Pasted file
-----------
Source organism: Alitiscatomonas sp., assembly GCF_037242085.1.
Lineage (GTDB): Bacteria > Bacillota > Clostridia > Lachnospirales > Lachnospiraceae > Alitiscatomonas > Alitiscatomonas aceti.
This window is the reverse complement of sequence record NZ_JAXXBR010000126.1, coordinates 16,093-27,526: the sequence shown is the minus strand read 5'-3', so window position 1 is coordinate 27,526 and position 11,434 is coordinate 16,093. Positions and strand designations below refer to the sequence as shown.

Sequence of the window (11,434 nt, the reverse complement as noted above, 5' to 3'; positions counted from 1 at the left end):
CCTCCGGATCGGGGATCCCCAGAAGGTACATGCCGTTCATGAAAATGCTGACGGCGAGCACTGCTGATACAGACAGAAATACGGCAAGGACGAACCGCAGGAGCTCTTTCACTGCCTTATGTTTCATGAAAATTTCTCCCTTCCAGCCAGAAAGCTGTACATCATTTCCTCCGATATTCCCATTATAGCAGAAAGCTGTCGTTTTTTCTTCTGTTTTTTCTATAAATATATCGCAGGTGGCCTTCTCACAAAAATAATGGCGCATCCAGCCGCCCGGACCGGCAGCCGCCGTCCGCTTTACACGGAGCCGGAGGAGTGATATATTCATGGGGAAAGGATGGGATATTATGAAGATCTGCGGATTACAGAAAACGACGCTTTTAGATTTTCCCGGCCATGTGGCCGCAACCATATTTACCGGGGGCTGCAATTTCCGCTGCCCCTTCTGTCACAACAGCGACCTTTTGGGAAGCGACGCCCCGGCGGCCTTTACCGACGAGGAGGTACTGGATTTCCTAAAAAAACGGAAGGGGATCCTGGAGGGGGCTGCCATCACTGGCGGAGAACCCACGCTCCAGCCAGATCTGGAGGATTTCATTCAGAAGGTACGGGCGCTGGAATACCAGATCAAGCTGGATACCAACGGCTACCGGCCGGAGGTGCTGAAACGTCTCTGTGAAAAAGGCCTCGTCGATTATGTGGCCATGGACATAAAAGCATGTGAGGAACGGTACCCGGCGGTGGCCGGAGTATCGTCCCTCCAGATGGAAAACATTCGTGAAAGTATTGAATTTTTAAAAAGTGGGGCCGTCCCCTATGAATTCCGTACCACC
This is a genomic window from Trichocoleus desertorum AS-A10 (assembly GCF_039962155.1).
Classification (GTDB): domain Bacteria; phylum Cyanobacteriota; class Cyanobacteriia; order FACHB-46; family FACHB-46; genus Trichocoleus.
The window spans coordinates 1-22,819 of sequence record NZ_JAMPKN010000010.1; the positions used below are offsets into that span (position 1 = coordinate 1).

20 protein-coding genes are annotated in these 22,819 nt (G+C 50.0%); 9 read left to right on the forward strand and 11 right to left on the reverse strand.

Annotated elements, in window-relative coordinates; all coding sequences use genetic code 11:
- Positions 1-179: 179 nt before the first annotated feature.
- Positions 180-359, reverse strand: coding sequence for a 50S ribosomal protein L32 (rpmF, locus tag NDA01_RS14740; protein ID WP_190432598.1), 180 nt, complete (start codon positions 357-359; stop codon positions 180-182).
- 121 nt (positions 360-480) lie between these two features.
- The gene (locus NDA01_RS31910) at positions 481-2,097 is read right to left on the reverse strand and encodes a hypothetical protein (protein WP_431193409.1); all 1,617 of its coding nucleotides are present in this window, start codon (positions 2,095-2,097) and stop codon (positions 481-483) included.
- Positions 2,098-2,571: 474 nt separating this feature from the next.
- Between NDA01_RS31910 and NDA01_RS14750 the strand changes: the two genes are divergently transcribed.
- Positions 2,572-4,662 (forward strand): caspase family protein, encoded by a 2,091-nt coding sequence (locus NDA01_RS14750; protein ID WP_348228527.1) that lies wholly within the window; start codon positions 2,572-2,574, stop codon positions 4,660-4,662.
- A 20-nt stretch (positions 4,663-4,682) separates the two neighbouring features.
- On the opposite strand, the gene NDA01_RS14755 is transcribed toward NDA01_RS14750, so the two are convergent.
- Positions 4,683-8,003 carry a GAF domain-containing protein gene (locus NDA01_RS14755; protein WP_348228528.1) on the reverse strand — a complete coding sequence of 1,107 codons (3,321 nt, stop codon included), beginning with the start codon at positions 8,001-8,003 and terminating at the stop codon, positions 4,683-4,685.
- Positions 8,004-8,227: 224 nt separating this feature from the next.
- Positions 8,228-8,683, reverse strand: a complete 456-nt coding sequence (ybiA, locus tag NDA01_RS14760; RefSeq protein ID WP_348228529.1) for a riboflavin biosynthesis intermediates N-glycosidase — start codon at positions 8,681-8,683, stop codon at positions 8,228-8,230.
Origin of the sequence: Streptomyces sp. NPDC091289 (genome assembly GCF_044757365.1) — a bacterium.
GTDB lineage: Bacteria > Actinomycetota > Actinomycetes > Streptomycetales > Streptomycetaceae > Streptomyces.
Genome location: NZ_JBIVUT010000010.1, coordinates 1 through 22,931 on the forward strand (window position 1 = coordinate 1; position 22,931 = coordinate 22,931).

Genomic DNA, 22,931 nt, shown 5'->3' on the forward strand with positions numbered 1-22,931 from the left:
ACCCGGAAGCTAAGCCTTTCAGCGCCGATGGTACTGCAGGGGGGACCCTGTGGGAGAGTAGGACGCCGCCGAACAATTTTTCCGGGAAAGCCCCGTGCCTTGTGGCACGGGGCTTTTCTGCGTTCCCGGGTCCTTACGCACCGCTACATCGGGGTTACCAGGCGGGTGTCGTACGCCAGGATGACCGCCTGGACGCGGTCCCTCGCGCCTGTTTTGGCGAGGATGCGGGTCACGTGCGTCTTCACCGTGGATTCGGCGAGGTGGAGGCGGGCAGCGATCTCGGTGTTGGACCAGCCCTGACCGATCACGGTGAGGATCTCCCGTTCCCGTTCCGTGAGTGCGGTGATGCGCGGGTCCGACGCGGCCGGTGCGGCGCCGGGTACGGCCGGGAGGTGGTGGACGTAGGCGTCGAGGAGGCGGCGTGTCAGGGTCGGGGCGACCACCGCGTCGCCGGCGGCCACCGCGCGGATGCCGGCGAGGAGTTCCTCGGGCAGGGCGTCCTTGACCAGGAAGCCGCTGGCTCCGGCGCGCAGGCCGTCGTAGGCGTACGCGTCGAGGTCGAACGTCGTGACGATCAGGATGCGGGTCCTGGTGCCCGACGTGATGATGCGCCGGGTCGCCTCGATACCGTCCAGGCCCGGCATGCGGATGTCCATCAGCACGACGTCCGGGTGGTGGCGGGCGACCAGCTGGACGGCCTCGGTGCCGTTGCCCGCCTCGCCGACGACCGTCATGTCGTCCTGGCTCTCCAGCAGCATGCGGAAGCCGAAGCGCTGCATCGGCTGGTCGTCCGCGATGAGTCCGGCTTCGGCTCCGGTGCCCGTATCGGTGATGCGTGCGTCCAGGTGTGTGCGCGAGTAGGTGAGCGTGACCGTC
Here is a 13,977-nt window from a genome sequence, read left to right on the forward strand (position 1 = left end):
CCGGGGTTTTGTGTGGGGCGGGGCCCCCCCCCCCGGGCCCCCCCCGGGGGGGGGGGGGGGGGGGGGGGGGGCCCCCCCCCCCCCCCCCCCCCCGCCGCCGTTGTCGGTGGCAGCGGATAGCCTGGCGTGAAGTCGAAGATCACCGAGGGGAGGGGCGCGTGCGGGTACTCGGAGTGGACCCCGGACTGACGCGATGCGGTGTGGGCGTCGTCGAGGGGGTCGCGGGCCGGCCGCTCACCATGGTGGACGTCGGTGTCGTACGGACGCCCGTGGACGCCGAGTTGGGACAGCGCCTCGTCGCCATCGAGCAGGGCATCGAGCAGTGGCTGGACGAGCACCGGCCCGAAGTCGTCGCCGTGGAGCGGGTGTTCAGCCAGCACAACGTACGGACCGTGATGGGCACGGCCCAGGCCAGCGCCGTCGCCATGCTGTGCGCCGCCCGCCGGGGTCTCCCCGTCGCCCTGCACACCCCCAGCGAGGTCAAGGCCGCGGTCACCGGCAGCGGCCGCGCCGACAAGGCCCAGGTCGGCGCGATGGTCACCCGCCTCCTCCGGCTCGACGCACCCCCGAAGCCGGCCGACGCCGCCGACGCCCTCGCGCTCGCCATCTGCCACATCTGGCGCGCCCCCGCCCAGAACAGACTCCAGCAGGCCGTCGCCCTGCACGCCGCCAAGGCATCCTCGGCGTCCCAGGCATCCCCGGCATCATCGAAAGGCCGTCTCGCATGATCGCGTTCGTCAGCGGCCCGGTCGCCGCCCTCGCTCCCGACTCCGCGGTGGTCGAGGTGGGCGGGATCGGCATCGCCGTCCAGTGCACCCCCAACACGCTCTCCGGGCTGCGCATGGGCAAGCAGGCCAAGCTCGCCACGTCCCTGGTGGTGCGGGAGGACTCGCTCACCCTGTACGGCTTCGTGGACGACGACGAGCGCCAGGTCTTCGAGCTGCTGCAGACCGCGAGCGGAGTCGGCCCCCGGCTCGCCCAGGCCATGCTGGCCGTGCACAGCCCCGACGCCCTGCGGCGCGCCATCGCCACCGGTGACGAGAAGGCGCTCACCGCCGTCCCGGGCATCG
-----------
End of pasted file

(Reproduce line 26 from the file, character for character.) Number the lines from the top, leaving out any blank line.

Genomic DNA, 22,931 nt, shown 5'->3' on the forward strand with positions numbered 1-22,931 from the left: